Recently, I found myself in a fascinating conversation with a really cool fellow on a flight back from DC. We got talking about food - of course - and how sugar is such an innocuous additive. I mentioned I've been off it for two and half years and what a difference it has made to my being. He told me (and I agreed) that it would be so much easier to give it up if a) it wasn't in everything and b) it wasn't so delicious. Especially in snack-form.
That's always the toughest part. Really, with any kind of dietary change, accessibility (read: temptation) and preference (read: extra innate super-tough-to-overcome temptation) makes breaking up so hard to do. We prefer certain tastes because we've evolved to prefer them: sugar, for instance, is the one molecule we don't have an off-switch for. It's entirely evolutionary: you don't know when the next bush full of berries will come along, so you might as well eat all of its nutrient-dense, high-energy fruit until it's gone. What's tricky today is that these preferable flavors are all over the place. Ran out of ice cream? That's okay: 7/11 is probably still open.
Plus, feeling deprived is the quickest way to give up on any kind of intention you've set for your health and your eating. As soon as it feels like what we're gaining isn't worth as much as what we're giving up, we quit. Trouble is, what we're gaining is usually long-term well-being, more energy, a healthy weight, etc etc etc, and these don't happen overnight.
If you detest kale, the promise of a decreased risk of heart disease isn't going to feel very worth it in the short-term while you swap in greens for fries.
The trick is to find substitutes that work for your tastebuds and (inherently) your motivation. If, while you work on reducing your sugar intake, you swap in delicious veggies like sweet potatoes and squash that feel sweet, or you swap in creamy, healthy-fat-packed avocado and coconut milk in place of the dairy products that make you feel crappy, you might not notice what you're not having; instead, you'll notice and revel in and truly enjoy what you ARE having.
Some of my favorite simple swaps are below. For me, having easy go-to's is essential. Again, accessibility can be a help or a hindrance when it comes to making body-supportive choices.
Instead of ice cream, have whipped coconut milk
Open a can of coconut milk and scoop off the top layer. Blend for ~15 seconds until it forms little peaks, like whipped cream. Eat 1 tbsp at a time: it's super rich and doesn't take much to feel satisfied.
Try this 'pie-less pumpkin pie'
using canned pumpkin puree. Chill it a little and you've got a great after-dinner treat that's packed with nutrients.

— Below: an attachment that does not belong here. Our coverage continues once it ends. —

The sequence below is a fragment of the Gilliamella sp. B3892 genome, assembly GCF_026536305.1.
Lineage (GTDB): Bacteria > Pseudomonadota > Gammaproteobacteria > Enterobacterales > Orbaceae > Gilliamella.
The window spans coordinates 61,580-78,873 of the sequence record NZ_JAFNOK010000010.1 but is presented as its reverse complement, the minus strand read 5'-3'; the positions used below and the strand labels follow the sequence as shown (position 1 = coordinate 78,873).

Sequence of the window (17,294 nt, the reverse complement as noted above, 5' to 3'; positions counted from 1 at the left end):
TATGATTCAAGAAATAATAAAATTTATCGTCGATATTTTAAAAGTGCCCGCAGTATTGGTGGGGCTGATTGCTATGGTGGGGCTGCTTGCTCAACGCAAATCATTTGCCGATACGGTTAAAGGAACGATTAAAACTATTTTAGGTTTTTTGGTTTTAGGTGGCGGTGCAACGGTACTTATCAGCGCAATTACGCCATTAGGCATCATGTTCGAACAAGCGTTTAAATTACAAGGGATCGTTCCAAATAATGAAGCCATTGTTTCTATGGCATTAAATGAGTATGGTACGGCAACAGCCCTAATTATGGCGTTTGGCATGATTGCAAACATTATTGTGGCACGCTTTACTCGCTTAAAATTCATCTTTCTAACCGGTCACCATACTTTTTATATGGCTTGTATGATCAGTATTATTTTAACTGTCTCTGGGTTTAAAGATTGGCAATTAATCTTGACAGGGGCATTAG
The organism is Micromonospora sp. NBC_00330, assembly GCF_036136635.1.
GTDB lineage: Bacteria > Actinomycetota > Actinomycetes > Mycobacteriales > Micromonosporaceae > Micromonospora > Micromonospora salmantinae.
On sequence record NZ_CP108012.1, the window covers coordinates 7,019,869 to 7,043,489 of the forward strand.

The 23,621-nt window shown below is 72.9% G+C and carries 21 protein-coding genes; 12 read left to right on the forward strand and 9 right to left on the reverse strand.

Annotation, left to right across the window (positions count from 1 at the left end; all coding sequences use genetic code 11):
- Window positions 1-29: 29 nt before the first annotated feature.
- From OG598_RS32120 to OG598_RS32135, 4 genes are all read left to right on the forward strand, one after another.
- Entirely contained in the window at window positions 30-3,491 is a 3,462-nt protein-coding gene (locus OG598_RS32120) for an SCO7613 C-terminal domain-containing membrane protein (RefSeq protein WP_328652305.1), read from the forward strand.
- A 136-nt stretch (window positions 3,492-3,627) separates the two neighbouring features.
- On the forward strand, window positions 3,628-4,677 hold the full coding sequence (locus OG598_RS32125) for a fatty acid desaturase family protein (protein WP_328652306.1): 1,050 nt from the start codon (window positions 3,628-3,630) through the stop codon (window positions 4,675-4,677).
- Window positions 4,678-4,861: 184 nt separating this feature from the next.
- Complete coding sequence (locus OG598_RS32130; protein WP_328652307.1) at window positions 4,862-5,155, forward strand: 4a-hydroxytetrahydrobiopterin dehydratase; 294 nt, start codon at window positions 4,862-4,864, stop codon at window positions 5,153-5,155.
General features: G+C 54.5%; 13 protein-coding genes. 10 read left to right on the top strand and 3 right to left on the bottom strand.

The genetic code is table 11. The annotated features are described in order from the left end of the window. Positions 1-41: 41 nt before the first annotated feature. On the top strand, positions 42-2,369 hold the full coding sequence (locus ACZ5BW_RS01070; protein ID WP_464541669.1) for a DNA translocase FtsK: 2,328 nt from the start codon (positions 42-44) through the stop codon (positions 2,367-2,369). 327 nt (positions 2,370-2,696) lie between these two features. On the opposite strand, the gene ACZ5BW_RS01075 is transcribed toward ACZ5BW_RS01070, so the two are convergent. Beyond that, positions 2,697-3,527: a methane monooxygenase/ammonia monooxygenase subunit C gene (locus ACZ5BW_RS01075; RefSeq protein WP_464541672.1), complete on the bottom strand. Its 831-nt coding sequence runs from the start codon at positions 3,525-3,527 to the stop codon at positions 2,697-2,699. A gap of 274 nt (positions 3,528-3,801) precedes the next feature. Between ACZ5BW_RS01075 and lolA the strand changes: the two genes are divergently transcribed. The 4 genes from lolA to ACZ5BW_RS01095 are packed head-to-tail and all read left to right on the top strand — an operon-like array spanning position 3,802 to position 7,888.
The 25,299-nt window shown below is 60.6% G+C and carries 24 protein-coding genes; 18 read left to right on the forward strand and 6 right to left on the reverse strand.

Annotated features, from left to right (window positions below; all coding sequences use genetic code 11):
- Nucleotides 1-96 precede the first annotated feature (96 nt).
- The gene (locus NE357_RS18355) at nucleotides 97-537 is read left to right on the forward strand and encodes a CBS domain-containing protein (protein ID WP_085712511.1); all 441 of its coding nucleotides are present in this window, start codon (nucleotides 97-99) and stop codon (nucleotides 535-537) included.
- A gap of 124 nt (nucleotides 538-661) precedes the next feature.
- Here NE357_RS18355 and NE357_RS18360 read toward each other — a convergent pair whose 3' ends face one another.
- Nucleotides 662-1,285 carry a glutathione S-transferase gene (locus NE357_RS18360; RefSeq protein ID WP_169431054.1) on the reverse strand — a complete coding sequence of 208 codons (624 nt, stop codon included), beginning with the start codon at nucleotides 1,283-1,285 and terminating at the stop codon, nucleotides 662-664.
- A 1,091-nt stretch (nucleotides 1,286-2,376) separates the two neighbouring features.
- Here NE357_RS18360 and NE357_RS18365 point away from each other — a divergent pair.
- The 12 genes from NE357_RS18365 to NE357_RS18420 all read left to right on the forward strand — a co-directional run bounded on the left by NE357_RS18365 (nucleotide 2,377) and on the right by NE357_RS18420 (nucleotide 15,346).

Blend 1 cup frozen raspberries (much lower in sugar than most fruit) with 1/3 cup almond milk until custard-like to make your own frozen yogurt. The frozen berries give this a nice frosty consistency, which you can eat straight away without further freezing.
Instead of fries, have another veggie - and cook it without a deep fryer.
Instead of chips, have toasted almond flour tortillas
Higher in fiber and lower in refined carbs (because there are none), Must B Nutty almond flour tortillas
are an awesome substitute for corn or wheat wraps. Preheat the oven or toaster oven to 350F. Cut tortillas into quadrants. Place on a baking sheet and bake ~5 minutes until crispy. Dip in homemade tomatillo salsa
. Or hummus
. Or squash hummus
. Or babaganoush
. The world is your gigantic dip bowl.
Instead of pasta, use non-starchy veggies Eggplant Cannelloni
, Zucchini Pasta
and Cauliflower Mac and Cheese are amazing -- plus, you can always change up the sauce to make it an entirely different meal.
Instead of chocolate, make your own with coconut oil and cocoa powder
The how-to is in this chocolate chip cookie recipe
, which is an awesome swap-out for more traditional desserts, too. Frozen hazelnut butter fudge
will also be a great reminder that - while you're missing out on processed sugar and feeling gross tomorrow - you're actually winning at life because hazelnut butter fudge is ridiculously good.
These are just a few ideas to get you started. You'll notice that these are all super simple, using just a few ingredients. Less complicated = more likely to happen when you're short on time or high on temptation.
I like to keep a cheat-sheet on the fridge/ by the computer/ in my bag. Consider stashing one wherever you might need to refer to it while grocery shopping or making snack choices.
What are some of your favorite healthy swaps? What makes them easy for you?
Take care of you.